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Author Topic: Early queen rearing  (Read 3999 times)
beesnweeds
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« on: January 21, 2013, 09:32:56 PM »

Will rearing queens early increase the chances of a virgin queen mating with drones from an overwintered hive?  How many weeks on average does it take for a package to start raising drones?
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sawdstmakr
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« Reply #1 on: January 21, 2013, 10:13:48 PM »

It depends on your location and you are hopelessly lost.   Sad
If you are here in Florida, then the answer is yes. Most places north of here your new queen would be hard pressed to find drones and may end up being a drone layer.

For a package to start raising drones, it would have to get strong enough to be producing excess honey. Which probably won't be until the fall.
Why the concern about drones with a package. Do you have a new package that is producing a lot of drones?
First of all most packages come with drones, they are from strong hives. If on the other hand you are seeing lots of drone brood being pulled out of the hive of a newly packaged hive, this would indicate that you have lost your queen or she never mated.
Jim
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"If you don't read the newspaper you are uninformed.  If you do read the newspaper you are misinformed."--Mark Twain
beesnweeds
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« Reply #2 on: January 22, 2013, 09:31:23 AM »

I'm in the northeast and want to increase the chances that new queens that I rear from my overwintered hives mate with others that have overwintered.  I was thinking maybe it would be better to rear queens early to try and avoid them mating with shipped in packages.  But if they already have drones in them its probably unavoidable .
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Jim 134
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« Reply #3 on: January 22, 2013, 10:40:38 AM »

I see you are still hopelessly lost  rolleyes


    BEE HAPPY Jim 134 Smiley
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sawdstmakr
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« Reply #4 on: January 22, 2013, 11:44:22 AM »

I'm in the northeast and want to increase the chances that new queens that I rear from my overwintered hives mate with others that have overwintered.  I was thinking maybe it would be better to rear queens early to try and avoid them mating with shipped in packages.  But if they already have drones in them its probably unavoidable .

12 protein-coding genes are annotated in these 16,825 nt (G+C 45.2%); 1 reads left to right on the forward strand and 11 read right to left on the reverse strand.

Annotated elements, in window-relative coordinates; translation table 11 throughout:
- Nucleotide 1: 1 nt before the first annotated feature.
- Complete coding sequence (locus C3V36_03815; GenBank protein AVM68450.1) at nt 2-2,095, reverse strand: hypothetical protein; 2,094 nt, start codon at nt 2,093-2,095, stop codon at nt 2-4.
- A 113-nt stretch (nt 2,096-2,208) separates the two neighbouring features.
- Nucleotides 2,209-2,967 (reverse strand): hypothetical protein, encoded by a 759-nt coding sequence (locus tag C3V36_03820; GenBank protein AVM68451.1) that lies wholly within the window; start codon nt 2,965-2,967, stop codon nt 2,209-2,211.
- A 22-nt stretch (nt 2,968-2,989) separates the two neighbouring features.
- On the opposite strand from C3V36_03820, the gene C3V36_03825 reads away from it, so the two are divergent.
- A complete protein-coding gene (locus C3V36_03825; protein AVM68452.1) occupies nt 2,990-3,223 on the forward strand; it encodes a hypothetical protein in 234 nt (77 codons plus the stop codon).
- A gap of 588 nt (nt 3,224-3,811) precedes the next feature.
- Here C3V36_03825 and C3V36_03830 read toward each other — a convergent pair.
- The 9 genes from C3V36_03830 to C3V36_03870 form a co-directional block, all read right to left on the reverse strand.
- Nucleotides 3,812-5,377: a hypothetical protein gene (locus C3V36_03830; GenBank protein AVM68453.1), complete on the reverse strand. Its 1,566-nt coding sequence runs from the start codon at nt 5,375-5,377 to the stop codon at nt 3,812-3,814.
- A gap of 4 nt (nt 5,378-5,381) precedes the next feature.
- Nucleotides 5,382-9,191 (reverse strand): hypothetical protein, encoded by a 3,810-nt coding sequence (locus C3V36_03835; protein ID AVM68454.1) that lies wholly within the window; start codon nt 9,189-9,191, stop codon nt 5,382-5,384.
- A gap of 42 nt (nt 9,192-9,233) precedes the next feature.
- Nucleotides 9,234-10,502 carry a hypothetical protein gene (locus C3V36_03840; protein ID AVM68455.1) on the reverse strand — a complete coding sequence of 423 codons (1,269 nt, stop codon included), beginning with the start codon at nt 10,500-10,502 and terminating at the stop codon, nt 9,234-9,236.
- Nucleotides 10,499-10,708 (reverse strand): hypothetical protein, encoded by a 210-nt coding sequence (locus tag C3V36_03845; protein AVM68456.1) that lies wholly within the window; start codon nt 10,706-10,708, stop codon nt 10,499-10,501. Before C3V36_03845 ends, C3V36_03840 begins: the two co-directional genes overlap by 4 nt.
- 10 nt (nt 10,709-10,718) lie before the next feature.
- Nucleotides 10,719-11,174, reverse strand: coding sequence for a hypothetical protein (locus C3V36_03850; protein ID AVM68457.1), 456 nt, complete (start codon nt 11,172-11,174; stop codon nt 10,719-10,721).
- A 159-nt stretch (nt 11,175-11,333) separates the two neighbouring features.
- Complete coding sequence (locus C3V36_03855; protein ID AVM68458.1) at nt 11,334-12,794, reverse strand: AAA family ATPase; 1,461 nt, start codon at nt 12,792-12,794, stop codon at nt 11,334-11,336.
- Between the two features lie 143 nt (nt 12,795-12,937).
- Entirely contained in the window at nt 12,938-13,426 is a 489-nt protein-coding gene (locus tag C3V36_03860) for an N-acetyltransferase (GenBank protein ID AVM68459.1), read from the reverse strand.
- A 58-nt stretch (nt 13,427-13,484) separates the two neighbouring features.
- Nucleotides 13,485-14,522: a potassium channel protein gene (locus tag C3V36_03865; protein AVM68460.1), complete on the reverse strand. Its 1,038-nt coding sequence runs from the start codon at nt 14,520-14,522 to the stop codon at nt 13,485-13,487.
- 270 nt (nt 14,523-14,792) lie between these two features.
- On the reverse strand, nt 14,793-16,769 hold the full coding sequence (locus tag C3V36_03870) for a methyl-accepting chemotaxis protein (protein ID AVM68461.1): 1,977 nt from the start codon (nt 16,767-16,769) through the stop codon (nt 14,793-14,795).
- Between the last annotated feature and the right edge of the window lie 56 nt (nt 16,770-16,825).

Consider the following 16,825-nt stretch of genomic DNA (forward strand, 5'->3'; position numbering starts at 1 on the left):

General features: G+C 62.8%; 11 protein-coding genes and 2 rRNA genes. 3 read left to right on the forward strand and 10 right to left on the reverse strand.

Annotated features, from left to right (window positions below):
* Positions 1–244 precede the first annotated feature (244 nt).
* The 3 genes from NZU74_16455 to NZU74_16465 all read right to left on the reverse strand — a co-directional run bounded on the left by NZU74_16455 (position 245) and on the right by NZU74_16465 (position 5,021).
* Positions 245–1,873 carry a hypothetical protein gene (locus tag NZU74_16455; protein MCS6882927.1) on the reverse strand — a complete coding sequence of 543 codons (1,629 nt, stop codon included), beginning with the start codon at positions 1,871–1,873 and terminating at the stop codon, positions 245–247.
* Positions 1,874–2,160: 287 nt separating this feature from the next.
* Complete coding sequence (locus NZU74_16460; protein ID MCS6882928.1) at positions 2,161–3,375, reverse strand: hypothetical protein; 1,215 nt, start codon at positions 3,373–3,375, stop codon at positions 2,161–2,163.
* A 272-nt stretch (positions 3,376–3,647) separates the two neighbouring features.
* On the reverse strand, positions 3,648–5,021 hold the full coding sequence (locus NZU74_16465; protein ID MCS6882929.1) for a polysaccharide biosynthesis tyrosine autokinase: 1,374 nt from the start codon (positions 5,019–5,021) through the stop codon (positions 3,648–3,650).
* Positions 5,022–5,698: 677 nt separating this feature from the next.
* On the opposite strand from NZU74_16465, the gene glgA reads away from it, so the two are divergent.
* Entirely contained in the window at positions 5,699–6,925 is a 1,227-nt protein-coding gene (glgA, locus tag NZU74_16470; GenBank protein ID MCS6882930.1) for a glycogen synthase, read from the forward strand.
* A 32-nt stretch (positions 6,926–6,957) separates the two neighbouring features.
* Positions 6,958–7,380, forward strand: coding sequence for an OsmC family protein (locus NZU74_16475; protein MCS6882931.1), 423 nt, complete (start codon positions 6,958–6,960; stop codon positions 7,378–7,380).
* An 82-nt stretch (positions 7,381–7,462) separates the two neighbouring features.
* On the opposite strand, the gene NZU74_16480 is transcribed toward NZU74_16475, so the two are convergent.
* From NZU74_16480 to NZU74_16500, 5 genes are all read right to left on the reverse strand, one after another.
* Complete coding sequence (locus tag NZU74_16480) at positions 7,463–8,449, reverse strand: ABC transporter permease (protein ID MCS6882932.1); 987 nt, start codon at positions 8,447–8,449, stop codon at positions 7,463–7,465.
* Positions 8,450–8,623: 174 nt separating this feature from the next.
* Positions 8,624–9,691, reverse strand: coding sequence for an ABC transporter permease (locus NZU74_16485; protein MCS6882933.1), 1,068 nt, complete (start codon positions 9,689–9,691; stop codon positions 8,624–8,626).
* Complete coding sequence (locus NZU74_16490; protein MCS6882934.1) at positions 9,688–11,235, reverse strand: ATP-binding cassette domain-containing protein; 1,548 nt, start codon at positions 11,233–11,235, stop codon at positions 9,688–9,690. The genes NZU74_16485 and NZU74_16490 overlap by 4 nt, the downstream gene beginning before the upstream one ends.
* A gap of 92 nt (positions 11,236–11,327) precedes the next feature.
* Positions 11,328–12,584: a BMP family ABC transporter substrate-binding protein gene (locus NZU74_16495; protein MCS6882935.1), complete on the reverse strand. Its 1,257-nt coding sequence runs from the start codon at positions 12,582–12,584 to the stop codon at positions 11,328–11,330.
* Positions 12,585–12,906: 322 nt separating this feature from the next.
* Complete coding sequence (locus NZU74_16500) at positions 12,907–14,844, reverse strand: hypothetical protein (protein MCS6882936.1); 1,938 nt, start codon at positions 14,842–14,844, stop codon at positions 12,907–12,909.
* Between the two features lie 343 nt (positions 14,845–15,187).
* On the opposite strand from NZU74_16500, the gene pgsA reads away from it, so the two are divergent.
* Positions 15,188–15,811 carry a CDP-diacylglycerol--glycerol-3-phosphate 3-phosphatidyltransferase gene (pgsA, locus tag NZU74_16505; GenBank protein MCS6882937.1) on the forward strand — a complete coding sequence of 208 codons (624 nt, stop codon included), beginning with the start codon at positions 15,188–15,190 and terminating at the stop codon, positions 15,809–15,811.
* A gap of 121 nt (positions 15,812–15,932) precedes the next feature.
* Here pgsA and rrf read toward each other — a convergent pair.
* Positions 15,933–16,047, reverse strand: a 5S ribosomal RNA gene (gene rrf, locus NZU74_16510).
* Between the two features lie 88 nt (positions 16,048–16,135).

The queen never mates in the hive. She goes out of her way to travel further than her own drones will travel to keep from being inbred.
If by Northeast you mean NE USA, you probably do not have any drones. Remember this site is world wide. Please update your location so that we can provide information to your specific area.
« Last Edit: January 22, 2013, 12:04:03 PM by sawdstmakr » Logged

"If you don't read the newspaper you are uninformed.  If you do read the newspaper you are misinformed."--Mark Twain
edward
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« Reply #5 on: January 22, 2013, 11:50:02 AM »

They also need warm weather to fly to there mating place usually 20oC

mvh edward  tongue
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beesnweeds
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« Reply #6 on: January 22, 2013, 04:00:05 PM »

Sorry I'm in NY, USA.  I understand that queens don't mate in hives or over the winter.  If you rear queens in early spring will it better your chances of having queens mate with drones from overwintered hives?
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edward
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« Reply #7 on: January 22, 2013, 04:06:14 PM »

Do package bees have drones in them?

Are overwintered drone still viable and probable candidate for successful mateting in the spring?

mvh edward  tongue
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beesnweeds